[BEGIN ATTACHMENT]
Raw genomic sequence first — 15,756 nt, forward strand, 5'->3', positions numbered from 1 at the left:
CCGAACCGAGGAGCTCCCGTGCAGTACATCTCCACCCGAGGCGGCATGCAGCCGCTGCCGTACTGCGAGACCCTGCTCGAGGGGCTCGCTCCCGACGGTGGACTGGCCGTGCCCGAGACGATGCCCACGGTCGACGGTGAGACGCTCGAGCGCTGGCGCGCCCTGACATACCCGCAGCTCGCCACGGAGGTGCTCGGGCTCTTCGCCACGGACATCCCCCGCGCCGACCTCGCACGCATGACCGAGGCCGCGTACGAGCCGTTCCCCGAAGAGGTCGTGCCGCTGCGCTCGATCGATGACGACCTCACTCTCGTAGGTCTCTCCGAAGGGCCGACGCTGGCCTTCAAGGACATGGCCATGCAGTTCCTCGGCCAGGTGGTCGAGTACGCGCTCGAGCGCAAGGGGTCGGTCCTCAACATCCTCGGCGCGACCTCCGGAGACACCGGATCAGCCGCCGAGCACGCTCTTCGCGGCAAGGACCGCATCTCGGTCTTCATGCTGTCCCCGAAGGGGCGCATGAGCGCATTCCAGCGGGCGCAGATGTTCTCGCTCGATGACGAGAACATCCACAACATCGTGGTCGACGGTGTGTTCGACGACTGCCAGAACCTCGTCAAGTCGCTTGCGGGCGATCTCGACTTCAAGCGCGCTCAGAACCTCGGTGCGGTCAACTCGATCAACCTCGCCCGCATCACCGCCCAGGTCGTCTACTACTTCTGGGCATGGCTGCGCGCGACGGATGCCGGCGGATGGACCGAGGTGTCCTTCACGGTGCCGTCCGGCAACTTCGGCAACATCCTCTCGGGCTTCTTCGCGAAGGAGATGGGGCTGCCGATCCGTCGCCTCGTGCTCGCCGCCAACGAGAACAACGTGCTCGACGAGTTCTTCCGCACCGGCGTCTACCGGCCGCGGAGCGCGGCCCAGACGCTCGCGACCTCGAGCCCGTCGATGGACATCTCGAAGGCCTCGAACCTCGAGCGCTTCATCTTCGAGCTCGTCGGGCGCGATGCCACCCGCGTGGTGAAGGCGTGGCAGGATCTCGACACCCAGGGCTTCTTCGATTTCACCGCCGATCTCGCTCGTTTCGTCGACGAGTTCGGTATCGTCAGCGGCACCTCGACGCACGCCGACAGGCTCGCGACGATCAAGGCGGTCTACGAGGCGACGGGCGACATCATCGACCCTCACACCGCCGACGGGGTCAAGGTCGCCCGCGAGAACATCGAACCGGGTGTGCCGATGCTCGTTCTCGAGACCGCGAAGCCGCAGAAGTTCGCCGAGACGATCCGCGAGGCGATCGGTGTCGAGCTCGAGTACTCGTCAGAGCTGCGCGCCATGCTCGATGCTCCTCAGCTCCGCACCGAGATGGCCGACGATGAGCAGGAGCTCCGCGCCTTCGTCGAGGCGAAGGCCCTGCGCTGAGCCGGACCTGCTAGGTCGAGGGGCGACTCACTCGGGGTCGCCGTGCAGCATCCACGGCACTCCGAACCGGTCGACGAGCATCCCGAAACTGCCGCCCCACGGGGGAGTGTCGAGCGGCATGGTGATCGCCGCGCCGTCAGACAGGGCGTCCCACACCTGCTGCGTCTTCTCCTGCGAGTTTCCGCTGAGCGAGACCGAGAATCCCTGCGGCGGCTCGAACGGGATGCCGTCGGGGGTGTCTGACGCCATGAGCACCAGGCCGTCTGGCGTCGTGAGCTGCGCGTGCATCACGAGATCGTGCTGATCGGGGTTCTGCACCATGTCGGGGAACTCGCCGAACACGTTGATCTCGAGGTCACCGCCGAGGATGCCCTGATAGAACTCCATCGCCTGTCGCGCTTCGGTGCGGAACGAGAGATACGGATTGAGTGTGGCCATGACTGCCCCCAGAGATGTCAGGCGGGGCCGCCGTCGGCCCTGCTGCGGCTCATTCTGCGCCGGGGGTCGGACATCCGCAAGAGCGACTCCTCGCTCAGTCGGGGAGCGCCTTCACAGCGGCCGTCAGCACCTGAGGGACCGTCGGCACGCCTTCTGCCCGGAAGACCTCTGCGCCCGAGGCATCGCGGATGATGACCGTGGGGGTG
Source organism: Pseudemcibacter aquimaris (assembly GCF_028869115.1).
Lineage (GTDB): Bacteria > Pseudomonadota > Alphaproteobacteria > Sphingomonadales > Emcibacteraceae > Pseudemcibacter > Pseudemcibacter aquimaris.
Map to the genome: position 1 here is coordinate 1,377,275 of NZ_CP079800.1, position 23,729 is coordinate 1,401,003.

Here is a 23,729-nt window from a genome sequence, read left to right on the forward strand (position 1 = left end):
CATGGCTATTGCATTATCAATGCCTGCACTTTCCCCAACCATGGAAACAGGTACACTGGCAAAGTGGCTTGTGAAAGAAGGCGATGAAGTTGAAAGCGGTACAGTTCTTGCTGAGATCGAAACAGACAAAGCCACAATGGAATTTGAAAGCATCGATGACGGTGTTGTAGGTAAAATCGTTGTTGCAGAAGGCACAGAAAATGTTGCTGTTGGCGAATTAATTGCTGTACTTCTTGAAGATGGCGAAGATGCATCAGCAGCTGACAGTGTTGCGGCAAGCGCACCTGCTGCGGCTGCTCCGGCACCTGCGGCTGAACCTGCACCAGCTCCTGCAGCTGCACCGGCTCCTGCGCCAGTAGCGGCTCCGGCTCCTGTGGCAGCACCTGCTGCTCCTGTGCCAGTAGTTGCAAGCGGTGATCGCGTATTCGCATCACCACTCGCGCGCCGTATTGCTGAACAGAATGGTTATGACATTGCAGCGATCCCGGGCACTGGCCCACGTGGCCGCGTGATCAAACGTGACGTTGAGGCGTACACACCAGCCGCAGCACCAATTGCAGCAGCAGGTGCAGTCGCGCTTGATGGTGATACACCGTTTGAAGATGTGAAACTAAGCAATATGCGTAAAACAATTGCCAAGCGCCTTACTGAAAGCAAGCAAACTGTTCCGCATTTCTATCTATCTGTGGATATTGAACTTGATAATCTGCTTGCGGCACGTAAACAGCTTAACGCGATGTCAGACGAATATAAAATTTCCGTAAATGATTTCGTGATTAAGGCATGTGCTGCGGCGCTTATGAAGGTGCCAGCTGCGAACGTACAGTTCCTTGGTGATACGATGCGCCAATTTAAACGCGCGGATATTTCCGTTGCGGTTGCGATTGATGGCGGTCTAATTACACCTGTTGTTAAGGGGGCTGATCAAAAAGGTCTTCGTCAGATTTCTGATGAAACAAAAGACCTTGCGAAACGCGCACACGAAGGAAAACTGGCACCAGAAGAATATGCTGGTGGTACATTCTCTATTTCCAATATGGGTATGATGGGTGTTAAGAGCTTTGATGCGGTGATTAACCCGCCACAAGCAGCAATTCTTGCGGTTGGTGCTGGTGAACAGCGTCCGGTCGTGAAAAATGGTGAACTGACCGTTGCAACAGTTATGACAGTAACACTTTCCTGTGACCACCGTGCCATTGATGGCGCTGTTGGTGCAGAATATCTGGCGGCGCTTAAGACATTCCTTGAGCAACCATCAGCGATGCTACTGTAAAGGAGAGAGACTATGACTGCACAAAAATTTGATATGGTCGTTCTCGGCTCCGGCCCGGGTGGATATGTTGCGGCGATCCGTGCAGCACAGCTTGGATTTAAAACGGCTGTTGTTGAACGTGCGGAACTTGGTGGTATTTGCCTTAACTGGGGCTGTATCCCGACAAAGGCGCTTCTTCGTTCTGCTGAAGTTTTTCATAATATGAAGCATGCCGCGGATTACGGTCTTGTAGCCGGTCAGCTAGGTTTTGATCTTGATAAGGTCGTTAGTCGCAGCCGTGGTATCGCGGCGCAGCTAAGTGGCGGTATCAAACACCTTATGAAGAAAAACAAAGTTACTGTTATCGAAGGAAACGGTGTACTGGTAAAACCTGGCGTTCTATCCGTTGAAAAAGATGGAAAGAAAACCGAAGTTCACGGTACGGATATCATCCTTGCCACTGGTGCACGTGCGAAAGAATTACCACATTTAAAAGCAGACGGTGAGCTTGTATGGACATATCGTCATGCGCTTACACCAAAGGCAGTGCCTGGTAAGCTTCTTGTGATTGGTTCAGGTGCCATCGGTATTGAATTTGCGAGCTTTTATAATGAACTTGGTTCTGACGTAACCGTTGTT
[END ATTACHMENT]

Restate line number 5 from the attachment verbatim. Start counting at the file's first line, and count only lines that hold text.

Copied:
Map to the genome: position 1 here is coordinate 1,377,275 of NZ_CP079800.1, position 23,729 is coordinate 1,401,003.